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Sharing the Peace (Coronavirus)

(23 Posts)
Calendargirl Sun 01-Mar-20 13:25:32

What is the general feeling about this? I attended Holy Communion at a village church today, not my usual one. When it came to sharing the peace, the vicar suggested a hand on the shoulder instead of the usual handshake. He was (in a polite way) shouted down. I did not offer my hand, just did the touching shoulder .
At my regular church last week, we didn’t bother sharing the peace at all which suits me fine. I think the guidelines are to avoid handshaking, but today I felt others were thinking I was a bit fussy!

Feelingmyage55 Sun 01-Mar-20 13:27:06

The touch on the shoulder seems perfect as it is also a gesture of comfort.

NotSpaghetti Sun 01-Mar-20 13:30:27

The "no handshake" suggestion came from senior clergy. I read it in my news feed earlier this week.

NotSpaghetti Sun 01-Mar-20 13:30:52

I think it was across denominations too.

EllanVannin Sun 01-Mar-20 14:12:23

Wear gloves. I don't go anywhere without them. Especially handling money ( loose change with their germ traps )

Auntieflo Sun 01-Mar-20 14:45:58

It was the same at our Church this morning, and it did feel strange.
Folk were offering their hand, then almost snatching it back.
(I must admit to kissing my lovely friend, on the cheek, as I normally do)
The touch on the shoulder seems a perfect solution.

Purpledaffodil Sun 01-Mar-20 14:51:12

And what about the chalice? This morning about half congregation only took the wafer which is perfectly acceptable according to London Diocese. I was bolder(more foolhardy?) but I think if I had underlying health problems I wouldn’t.

Purpledaffodil Sun 01-Mar-20 14:51:38

However peace carried on as usual.

Calendargirl Sun 01-Mar-20 15:38:30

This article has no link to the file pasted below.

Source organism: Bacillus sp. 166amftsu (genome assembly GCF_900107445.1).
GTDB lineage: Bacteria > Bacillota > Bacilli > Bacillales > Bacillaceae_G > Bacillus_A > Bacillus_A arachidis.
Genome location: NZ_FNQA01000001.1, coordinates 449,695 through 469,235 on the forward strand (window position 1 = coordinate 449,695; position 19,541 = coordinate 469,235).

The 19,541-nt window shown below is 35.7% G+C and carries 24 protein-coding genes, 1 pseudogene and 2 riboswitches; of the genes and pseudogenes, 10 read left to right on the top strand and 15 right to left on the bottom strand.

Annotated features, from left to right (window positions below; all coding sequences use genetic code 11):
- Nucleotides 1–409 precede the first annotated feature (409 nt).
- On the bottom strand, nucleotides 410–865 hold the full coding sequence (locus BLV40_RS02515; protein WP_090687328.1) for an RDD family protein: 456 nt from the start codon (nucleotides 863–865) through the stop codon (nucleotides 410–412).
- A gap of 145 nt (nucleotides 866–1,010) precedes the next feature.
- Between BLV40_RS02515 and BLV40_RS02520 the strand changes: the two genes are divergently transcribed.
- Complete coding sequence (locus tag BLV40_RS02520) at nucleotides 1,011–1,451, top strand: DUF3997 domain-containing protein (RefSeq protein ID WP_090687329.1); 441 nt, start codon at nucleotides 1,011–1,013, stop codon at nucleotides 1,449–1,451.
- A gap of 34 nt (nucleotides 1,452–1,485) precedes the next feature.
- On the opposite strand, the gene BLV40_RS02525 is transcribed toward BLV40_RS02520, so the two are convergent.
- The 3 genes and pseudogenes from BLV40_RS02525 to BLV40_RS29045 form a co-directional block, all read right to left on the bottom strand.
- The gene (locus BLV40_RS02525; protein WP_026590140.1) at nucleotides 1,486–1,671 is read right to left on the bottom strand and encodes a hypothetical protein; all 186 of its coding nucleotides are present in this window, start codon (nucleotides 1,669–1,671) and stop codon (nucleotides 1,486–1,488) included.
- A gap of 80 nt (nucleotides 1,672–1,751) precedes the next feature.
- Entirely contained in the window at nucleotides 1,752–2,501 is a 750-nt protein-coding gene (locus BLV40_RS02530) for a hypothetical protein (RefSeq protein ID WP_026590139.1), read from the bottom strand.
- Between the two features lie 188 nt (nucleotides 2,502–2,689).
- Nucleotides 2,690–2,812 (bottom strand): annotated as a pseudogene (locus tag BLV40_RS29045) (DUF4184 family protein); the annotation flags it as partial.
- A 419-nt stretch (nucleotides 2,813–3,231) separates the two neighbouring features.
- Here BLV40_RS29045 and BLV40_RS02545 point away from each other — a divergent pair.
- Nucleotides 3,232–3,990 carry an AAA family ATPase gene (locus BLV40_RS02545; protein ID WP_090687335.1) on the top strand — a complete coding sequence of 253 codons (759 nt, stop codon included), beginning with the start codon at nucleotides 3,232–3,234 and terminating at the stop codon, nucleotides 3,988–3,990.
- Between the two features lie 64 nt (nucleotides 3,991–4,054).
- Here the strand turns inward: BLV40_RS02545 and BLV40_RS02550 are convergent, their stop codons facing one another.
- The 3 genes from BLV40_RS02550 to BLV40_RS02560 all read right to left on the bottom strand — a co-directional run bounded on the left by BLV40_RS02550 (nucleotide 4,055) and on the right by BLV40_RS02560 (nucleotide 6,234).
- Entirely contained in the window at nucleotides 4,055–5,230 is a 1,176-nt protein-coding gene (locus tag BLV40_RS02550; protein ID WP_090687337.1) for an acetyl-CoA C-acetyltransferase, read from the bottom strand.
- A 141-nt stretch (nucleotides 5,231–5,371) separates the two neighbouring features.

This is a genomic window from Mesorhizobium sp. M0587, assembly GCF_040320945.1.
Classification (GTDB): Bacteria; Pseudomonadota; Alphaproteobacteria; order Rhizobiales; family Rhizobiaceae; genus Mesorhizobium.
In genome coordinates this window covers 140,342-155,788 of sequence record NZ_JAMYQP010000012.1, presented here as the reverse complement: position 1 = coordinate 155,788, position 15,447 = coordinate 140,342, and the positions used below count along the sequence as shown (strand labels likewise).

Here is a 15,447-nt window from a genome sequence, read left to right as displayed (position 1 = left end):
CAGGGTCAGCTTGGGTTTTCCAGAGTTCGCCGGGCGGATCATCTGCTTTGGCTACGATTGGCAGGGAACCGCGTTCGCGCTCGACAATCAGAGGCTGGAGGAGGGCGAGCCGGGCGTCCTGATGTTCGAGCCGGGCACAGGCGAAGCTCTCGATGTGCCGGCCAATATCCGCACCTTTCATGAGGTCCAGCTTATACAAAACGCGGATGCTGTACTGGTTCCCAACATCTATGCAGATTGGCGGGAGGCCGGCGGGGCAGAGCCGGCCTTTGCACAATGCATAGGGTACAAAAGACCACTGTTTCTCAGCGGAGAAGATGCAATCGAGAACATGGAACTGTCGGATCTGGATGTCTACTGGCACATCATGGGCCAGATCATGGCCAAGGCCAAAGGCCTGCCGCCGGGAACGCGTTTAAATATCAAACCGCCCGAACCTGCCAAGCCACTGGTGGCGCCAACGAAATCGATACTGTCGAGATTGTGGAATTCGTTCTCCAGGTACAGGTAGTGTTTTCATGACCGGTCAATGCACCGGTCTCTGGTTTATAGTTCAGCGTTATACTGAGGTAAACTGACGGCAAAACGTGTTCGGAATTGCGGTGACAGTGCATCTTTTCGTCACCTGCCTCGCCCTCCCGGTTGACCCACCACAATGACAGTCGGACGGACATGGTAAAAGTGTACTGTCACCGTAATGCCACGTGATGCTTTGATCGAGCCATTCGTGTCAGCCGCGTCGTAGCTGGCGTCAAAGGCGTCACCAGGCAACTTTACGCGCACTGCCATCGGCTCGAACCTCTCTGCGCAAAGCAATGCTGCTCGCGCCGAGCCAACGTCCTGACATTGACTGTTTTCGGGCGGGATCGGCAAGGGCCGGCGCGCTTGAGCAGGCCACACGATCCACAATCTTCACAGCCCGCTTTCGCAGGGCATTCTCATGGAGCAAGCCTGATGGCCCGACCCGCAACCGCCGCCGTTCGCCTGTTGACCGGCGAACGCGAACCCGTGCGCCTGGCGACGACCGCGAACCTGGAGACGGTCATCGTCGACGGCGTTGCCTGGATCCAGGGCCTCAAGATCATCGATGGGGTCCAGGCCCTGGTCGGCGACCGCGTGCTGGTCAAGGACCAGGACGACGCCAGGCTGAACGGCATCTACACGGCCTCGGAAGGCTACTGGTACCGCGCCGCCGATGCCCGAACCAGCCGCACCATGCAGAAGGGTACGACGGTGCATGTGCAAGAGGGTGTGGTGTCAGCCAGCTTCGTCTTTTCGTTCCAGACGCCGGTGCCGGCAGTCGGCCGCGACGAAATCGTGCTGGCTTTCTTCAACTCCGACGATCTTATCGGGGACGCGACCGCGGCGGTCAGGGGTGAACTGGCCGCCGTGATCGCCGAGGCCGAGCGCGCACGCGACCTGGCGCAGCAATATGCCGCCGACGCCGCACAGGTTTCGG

I ‘dipped’ my wafer which is what I always do anyhow, but it barely touched the wine. Most did it the usual way. I’m never very keen on sharing the chalice, which sounds very unchristian I know.

Purpledaffodil Sun 01-Mar-20 15:43:57

Calendar girl that is totally forbidden. It’s proper name is intincting and it is said that a portion of germy finger touching the wine would be far worse than a sip. There is also the problem of gluten entering the chalice for those with allergies.
Hand gel for servers and clergy also obligatory. 😱

Calendargirl Sun 01-Mar-20 15:59:27


Yes, I know what ‘intinction’ is, I thought others might not. In the guidance from the Church of England re the corona virus, it says that intinction is ‘not recommended’. Nowhere does it say it is totally forbidden, at least in anything I’ve read. Cannot speak for others, but am always careful that my fingers do not touch the wine, just my own wafer. I still think there is less chance of picking anything up than lips on the chalice.

Calendargirl Sun 01-Mar-20 16:01:08

As for gluten, valid point, but never been brought up before to my knowledge.

TwiceAsNice Sun 01-Mar-20 18:00:53

At our service today we did no handshaking during the peace , just nodding and speaking to each other. For the first time also only the bread was taken no wine given. It’s never happened before in all the years I’ve taken communion, it felt very odd

Anniebach Sun 01-Mar-20 18:38:43

Brings back memories of the 80’s , the fear of AIDS, there were calls for Gays not to take the Sacrament.

Jessity Sun 01-Mar-20 19:29:03

We mostly have Prayer Book services, not Common Worship so the Peace doesn’t occur. There are worshippers who at a CW service do not ever shake hands, just nod their head.

I dipped my wafer this morning (just the very tip so my fingers were nowhere near the wine in the chalice). Normally I never do this and afterwards berated myself for doing this so soon. I recall doing so during the Swine Fever epidemic.

Several of our congregation are gluten intolerant, there are gluten-free wafers and a separate chalice for them.

Septimia Sun 01-Mar-20 20:20:04